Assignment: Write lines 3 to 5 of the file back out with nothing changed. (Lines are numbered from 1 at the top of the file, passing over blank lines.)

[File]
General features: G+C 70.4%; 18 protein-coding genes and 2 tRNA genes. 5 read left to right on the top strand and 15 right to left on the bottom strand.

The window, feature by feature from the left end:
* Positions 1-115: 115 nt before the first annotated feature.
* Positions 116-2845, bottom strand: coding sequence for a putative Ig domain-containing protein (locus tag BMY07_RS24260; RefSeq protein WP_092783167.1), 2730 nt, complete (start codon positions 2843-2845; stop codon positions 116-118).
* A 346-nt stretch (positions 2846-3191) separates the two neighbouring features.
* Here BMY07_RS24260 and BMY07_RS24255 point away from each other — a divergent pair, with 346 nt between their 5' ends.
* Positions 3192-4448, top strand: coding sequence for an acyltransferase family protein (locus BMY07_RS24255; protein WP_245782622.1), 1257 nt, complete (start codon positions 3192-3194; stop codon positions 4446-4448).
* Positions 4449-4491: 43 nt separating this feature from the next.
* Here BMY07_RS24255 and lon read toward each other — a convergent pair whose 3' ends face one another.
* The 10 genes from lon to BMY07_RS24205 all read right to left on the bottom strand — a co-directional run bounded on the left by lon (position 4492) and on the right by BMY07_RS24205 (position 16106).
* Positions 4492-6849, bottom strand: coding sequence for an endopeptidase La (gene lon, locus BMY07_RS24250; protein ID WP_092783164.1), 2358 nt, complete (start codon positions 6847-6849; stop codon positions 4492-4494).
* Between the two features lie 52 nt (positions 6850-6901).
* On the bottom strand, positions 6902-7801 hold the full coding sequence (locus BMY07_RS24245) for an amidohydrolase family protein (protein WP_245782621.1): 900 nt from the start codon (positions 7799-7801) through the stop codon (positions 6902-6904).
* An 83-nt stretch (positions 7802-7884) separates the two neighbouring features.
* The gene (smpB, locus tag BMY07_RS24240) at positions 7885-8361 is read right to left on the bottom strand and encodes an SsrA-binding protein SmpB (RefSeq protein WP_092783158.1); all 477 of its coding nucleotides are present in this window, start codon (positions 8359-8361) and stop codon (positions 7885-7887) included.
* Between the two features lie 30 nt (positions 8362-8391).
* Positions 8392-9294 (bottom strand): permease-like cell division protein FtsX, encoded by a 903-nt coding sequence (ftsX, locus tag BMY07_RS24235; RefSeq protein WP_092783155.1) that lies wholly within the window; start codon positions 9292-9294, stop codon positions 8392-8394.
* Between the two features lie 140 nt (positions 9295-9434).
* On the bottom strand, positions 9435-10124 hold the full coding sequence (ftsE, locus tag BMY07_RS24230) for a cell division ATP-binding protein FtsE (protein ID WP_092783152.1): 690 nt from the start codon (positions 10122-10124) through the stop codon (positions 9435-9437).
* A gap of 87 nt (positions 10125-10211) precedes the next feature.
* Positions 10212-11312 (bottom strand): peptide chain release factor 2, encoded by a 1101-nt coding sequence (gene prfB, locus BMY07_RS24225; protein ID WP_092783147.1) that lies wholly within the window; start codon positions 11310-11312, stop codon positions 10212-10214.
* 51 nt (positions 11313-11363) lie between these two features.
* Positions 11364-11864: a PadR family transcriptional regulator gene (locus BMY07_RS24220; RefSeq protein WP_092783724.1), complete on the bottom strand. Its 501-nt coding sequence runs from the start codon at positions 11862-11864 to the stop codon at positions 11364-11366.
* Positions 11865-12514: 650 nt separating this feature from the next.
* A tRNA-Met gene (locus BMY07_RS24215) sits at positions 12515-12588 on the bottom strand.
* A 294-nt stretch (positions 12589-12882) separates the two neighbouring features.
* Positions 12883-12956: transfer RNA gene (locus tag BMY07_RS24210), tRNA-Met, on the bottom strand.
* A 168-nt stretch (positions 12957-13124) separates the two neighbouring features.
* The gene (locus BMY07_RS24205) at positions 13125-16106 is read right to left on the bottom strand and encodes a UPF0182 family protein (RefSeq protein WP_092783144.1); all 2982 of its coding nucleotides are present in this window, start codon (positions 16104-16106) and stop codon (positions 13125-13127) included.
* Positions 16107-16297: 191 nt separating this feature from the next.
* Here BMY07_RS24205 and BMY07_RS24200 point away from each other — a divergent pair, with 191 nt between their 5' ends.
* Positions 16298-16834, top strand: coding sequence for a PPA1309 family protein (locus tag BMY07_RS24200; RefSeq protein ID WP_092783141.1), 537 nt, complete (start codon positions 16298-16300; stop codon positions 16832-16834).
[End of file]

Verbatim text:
* Positions 1-115: 115 nt before the first annotated feature.
* Positions 116-2845, bottom strand: coding sequence for a putative Ig domain-containing protein (locus tag BMY07_RS24260; RefSeq protein WP_092783167.1), 2730 nt, complete (start codon positions 2843-2845; stop codon positions 116-118).
* A 346-nt stretch (positions 2846-3191) separates the two neighbouring features.